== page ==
The Algona Upper Des Moines from Algona, Iowa on November 24, 1955 · Page 14
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The Algona Upper Des Moines from Algona, Iowa · Page 14

Algona, Iowa
Issue Date:
Thursday, November 24, 1955
Page 14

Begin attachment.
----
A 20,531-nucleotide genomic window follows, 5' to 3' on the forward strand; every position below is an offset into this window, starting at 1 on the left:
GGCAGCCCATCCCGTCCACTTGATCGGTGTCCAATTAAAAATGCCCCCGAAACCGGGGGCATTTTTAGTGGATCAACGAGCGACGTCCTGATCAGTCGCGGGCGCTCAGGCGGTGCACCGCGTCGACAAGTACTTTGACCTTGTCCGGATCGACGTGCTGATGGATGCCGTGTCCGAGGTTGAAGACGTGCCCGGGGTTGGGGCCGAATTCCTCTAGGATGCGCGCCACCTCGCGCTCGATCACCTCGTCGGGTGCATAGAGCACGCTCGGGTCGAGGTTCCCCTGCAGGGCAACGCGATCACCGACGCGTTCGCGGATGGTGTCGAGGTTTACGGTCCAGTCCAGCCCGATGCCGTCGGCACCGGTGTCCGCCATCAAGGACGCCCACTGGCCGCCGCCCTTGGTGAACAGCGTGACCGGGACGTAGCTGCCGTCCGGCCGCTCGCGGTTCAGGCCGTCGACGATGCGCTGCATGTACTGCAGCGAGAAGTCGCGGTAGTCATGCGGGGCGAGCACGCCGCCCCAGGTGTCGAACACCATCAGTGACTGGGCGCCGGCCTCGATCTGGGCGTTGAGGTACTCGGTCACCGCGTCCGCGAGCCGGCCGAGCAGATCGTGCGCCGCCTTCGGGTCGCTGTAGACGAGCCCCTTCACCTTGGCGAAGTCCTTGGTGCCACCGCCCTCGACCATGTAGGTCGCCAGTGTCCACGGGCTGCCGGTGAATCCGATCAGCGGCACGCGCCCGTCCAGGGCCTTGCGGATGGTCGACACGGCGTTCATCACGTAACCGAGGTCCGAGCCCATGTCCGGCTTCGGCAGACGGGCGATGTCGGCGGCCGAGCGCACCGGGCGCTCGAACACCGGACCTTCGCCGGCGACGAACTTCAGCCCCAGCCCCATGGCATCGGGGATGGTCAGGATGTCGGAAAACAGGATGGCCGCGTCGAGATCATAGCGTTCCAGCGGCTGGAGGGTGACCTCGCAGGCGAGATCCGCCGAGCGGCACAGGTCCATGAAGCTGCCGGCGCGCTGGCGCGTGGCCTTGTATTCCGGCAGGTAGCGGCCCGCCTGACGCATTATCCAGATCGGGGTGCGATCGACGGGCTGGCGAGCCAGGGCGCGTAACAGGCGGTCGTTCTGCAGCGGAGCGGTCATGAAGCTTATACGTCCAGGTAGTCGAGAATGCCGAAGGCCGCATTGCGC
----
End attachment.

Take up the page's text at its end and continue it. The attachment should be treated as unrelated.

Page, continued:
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1. U^f»ef Bsi MdlftS* Thursday, Nov. 24. 1955 From Eve/yn t wait *>n & "vacation" f*&« Monday through Thursday and Hid >: -feeyefcal interesting exper- I've it's >; £ 'small' World fthd here is sllllXWWfii^of. i 'One worrian m«st, -wWin " she . learned I was Algonfl,'said ) ."lhavia gii 1 ' g;! with. '<rne f from there Bild^n. "I feplfed, "Well I'll top that' one. She. is a rfela- tive ofi my ,compaftion— housekeeper, Esther' Bensoh." Another Woman w&s Helen Turnbull and she is a friend of the Doi-rances at Butt. Now Burt being a "suburb 1 ? of Algona has a few persons 1 know, and when I mentioned the late ,!'Dud" McDonald, she knew that' farnily too.^ to be 'pifffrArly frank, thi* "vacattdfU 1 ' was ' spent going through the. Park < hospital clinic I chose H ^because I ,haVe relatives in tytfl'sbn City," and I decided I'd .like -:(o be near my kinfolk* ,I. : ;am 'happy to report I came through the tests with flying colors and was fotind to have nothing much wrong.: . It Had been years since I had been hospitalized but I into the Swing , of it. The corridors swarming • with nurses, nurses aides, doctors and visitors and the patients walking up and down gaining strength for the great day when they could go home. . '",,/.'• —One pitiful person won't be walking -for some time. She had a leg amputation and is learning to balance/ herself : . on a walker. Of course she' will have an artificial leg, in time, but it will be quite awhile I 'think. She was cheerful however and I guess she figured she had the edge on me after all when she saw, me going up and down the halls On. crutches which I'll never be able. to abandon.' ;, jy • ••,.. ;. ' • \ . '.-. One thing. I «nj<iyed was having the .tr'ays:' set 'before you; no question of "whp( sHall we have", , and the meals 'were delicious- varied and tastily prepared. One gets into a rut at home, at least Esther and I do. Somehow we can't think of What to have different, but I have in mind a few of the things which werp serve^ and we'll > have them here at home. • ' , • »..».. My room overlooked the Cerro Gordo county court house - and the city park. What a dismal thing a 'park is in cold weather. And what a scene it presented that bitterly cold i Wednesday. .1 watched the janitor' at the court house clear the steps of snow and the way his trousers flapped around his legs I knew there was a-terrific wind. And a look at those stark iron benches gave me chills, ' >• * * * Haiel and Frank V«a were al Waterloo last week Visiting their Son-in-law and daughter Melvin ahd'.Elvie HufchlnsoH. Mel has been having an unhappy time with dental surgery. •«»... The W. E. Aliens, former residents here have done some more moving, and their friends may like to know where they are now. Mr Allen and his son had the Plymouth-Chrysler agency here a few ye'ars ago. The agency is now known ail "J and L Motors". The Aliens Went into the laundry business at Mason City and now have a motel at Webster City. "• • * * Another family which has BJV hiversary dates the same are Glen Strayer and his wife, and their son alnd daughter-in-law, Mr. and Mrs Dick Strayer. Dick and his Wife were hosts at dinner Wednesday evening, blowing "Mom" and "Pop" 'to the repast. '*.•..»' • . It's kinda lough having a grandchild born so far aWay there is no hope of seeing him for sometime. That's what has lappened to, Mr and Mrs Gail Towne. Their daughter Betty liou and her husband, Maj. Robert Clapper, are living in Tokyo, Japan and a son was born to ihem, Nov. 4. They have another son Bobbie who is two and lalf years old. Maj. Clapper went o Japan a year and a half ago and was joined by his family about a year ago. Tom Akre is going to Des koines for Thnksgiving. He will meet his son Don and family and all will be guests of relatives of Don's wife. Don and his wife were in California not long ago and visited Don's sister Hazel. Her husband Harry Parr was sick, had been for some time, and in the meantime he has died, lazel will be remembered as Hazel Moore, for several years stenographer for Harrington and Dickinson attorneys. There is a sister Rachel some where on the west cost—I've forgotten where, and Charles and his family live at Washington, D. C. * • •,. I can imagine how happy Nan Ward is to be home from her Vacation" at Rochester. Happy oo at leaving behind a trouble- ome gall bladder. I . haven't who hove say she is feeling fine, Her daughter-in-law, Mrs Ken? dalT Ward, has been with, her at Rochester several days and is here till Nan is^ stronger. 1896 Items Of Inieresi Miss Eva Blair will teach pen* manship at the normal school the corning year. Mrs George C. Call went to Des Moines lasr week to visit Mrs 0. Shore.( Mrs Shore was a sister of trie late Etta Ferguson, Edith Hutchison and Myrtle Dickinsbn who lives at tie's Moines) Cyrus St. John's two "children, George and Allie, are down "" — X - !J *"— (George is with typhoid fever, the one who lives here now and Allie was the late Mrs Harvey Wadsworth). The Inside woodwork will be put on the Chubb home at once. 'It is complete otherwise. Algona will be right in with the big cities with her chrysanthemum show. It comes Nov. 19 and 20. >.-•-•• LEDYARD By Mrs D. B. Mayer son Mr and Mrs Clarence Acker- of Wesley were visitors Thursday evening at the homP of Mrs Lena Warner. Mrs Ackerson left on Friday for Kansas City where she joined her brother and family and went with them to California to visit their sister. Supt. and Mrs Willadsen entertained the teachers and workers at school at a coffee party after school Tuesday night in honor of his birthday.' Mr and Mrs George Thompson were Sunday dinner guests in Blue Earth at the home of Mesdames Clara Flynn and Matilda Matsin. The ladies are both nurses in Blue Earth. Cleo Young of Des Moines spent the weekend at the home 61 m :-,W«S.G.S;- with Mrs EdWafd ' .. ,,.. ; The » stVblf WjtteS ( B s^asdftKWert ^ft^ei 5 WidMy J nl|Ht with* W6a6ft^iftfJttg : Both Cannes. The girls iedr¥;WM:60 18 38; With 'Wodeftl •• niaih'tttinirif ••'<- ... '.'&&! '6 f d throughout. The beys game wls a thriller with L^dyard holding the Ueaduttoottgh the firsts fiffi, Woden- MA *a 'dfi6 ftbiM lel the tKM quarter sM the was tied i and first ( one had ffie JiP'' th lead ' then of her Edward parents, Looft. Mr On and Mrs Saturday evening they were dinner guests at the home of Dr. and Mrs Richard 'Snyder in honor of Mr Looft's birthday. Mr and tylrs Leonard Warner and children of Algona were supper guests, at the home of Mr? Lena Warner on Wednesday evening. Mr and Mrs Albert Barnes left on Saturday on a two week's vacation trip. They planned to visit their children in Baxter, Newton and Ankeny. The Woman's Society of Christian Service will meet at the_ church on Thursday afternoon' with Mrs Marie Halvorson and Mrs Gertrude Wiemer as hostesses. The program will be in ;eerj her yet but the neighbors observance of the 15th birthday to ,46fyjj;D"faHs : Goetz WiBs high scorer; in the girls game witfiKa total/ of SO' polhttv Jhd ' DeMis Knoner led the bays SCOfiJigf wil^i 18 points, and John Carpenter followed With' ten points:- : The George Thompsons Will have os their guests on Armistice day Mrs Thompson's sister and husband, the J. A. Zwiefels of Corwtth and Charlotte and Janet'te Mason, cousins from LU- Verne. Mrs Marie Halvorson and Marvel were Sunday dinner guests at the Martin Kallestad home in Frost and in the afternoon they all attended the Golden wedding of a cousin, Mr and Mrs Ed Amundson of Blue Earth, which was held at the home of a son on a farm near Blue Earth. .; Mr Albert West, who has been in poor health for some time was taken to the Blue Earth hospital on Wednesday evening, for treatment. Mr and Mrs" Martin Kallestad and Mr and Mrs Leo Maland Of Frost were dinner guests at the home of Mrs Marie 'Halvorson arid Marvel -last Wednesday. Mrs Lina Fish, Mrs .Norman Jensen and daughters/ Lin and Deede at Athelstone, .Wis. . came Wednesday and will visit until Sunday at the Louise Heczog an< Harold Herzog homes. Mrs Fish is Mrs Louise Herzog's niece. The Algona Upper Des' Moines has the largest circulation in Kos suth county of any publication u.s.oo WINDOWS GALVANIZED STEEL SELF- STORING COMBINATION gives vou more convenience and comfort than any other combination window I • RUSCO DOOR HOODS AND WINDOW CANOPIES add greatly to the beauty of your home I Charles Miller RUSCO SALES Phone 741-W after 6 pjn. Display at 116 So. Dodge, Algona For'56 choose With Thundetbird Y-8 power . . . Thunderbird styling . . . and exclusive new Lifeguard Design Eight-passenger Country Sedan More stylish than ever, with new colors . . . stunning Interiors. Like the Country Squire, it has an easily removable rear seat. Four doors give easy access for all eight passengers. $lx-pauenger Country Sedan Designed for those who want 4-door convenience with seats for six. Like other models, it lias Ford's fold-into-the-iloor Stowaway seat. Country Squire A queen among station wagons. Mahogany- fumlifd steel panels give wotxllike beauty to this luxurious, S-passenger dreamboat. T here's more than meets the eye as to why Ford Station Wajpns sell more than the two runners-up combined! Their Thunderbird beauty is apparent in all six models. But underneath that beauty there's a heart of "CO"-for the Thuftderbird Y-8 engine is the standard eight in all. Ford Station Wagons, at no extra cost. If you need any more reasons why Ford is your soundest station wagon buy—look into new Lifeguard Design which was designed for your protection ... is found only in the '56 Ford. Parklane Brand-new and carpeted tliroughout, this 2- door, 0-passenger dandy has limousine comfort and doesn't mind rolling up its sleeves. tench Wagon TW» favorite has two wide doors, easily seats 0 people. As in other models, lift gate and toil £gt* can be operated easily with one luind. Custom Ranch Wagon A 6-passenger beauty that converts in a split jiffy from luxury liner to a super-spacious cargo carrier. Easy-to-clean interior can take it. FORD STATION WAGONS STATE & JONES KENT MOTOR CO. PHONE 434 •OREAT TV, FORD THEATRE- WHO-TV, 8:30 P.M., THURSDAY!" • y The inapt-type pigs now being produced by one hog raiser In this area bring him a premlom of about $2 a head when compared to the short, chuffy, fatter hogs he used to raise. He farms 160 acres only a few miles from .the Minnesota border./This farmer has raised hogs for 30 years but he shifted to meat-type hogs' five years ago when he sold his entire breeding herd and started afresh. Since then he's made considerable progress. "Some of my pigs are still too short and thick," he commented recently, "but I'm doing better all the time. If I market at the proper weight (210 to 225 pounds), 60 to 70 per cent will grade meat-type." • '• He believes marketing hogs on a grade and yield basis pays, off in the premium .price received—providing a farmer has the right kind of top-quality hogs. . - ; ,. ' "You have no price guarantee under grade and yield marketing. If you don't have the right kind of hogs you may receive less. If I let my pigs get 20 to 25 pounds heavier, the premium goes way down." This hog man says his premium on the best hogs runs up to 98 cents per hundredweight, but if they're overweight even 20 to 25 pounds, the premium may drop as low=as 28 cents. This year he raised 1,600 to 1,700 pigs. He produced 1,500 last year, the most he had ever raised up to that time. v 'He used to milk cows and feed beef cattle, but'quit theie to specialize on hogs., x /His*records show he has consistently averaged a few more than eight pigs, per litter from 150 or more sows a year. This year he •had TOO sows farrow *n February. Another 100 farrowed on pasture in August. His 1955 spring pigs areK from crossbred Yorksire-Hampshire sows sired by English-type Yorkshire boars from purebred imported stock. He used purebred Poland China boars to •- sire his 1955 fall pigs. He feeds corn on the ground, but. he dumps it in piles instead of scattering it. He of course also feeds certain supplements. He likes this method better than having the corn in self- feeders. And by putting it 'in piles instead of scattering it, less corn is tramped into the ground in wet weather. . , • This farmer has only $3-500 .to $4,000 Invested in hog-raising sheds and equipment and says that if necessary,"I could sell the portable' equipment and shift to raising something else." Right now, however, he has no thought of making any shift from hogs and is building what he calls "a $6,000 experiment." This is a pole-type shed, 52 feet wide and 105 feet long, for housing and feeding hogs in winter. .To his-knowledge, this type of shed for hogs hasn't been tried before. It will-be open the entire length on the south side,' wfth a concrete floor extended outdoors to the south for a feeding floor. ' NO MATTER WHAT THE MARKET - MEAT TYPE HOGS BRING MORE WHICH ONE OF THESE IS THE H OG YOU ARE RAISING NOW ? WHICH ONE OF THESE IS THE HOG YOU RAISE TOMORROW? ONLY MEAT-TYPE BRINGS PREMIUM AND We Pay PremiMm Prices For Meat-Type Hogs t , Buying Hogs Is Our Business, And pur ONLY Business, We Will Come To-Your Farm And Tell You Your Amount of Pre« mium With Delivery To Us Any Working Day, Wi UKi MiAT-TYPi, BUT Wg BUY THEM AU '••••• \ PHONE 107 -. Algona • FOR PREMIUM PRICES * , '• ^ *''• » ••'•'' Serving Mid-West Pork Raisers For 2? Years v 5EUING TO QY11909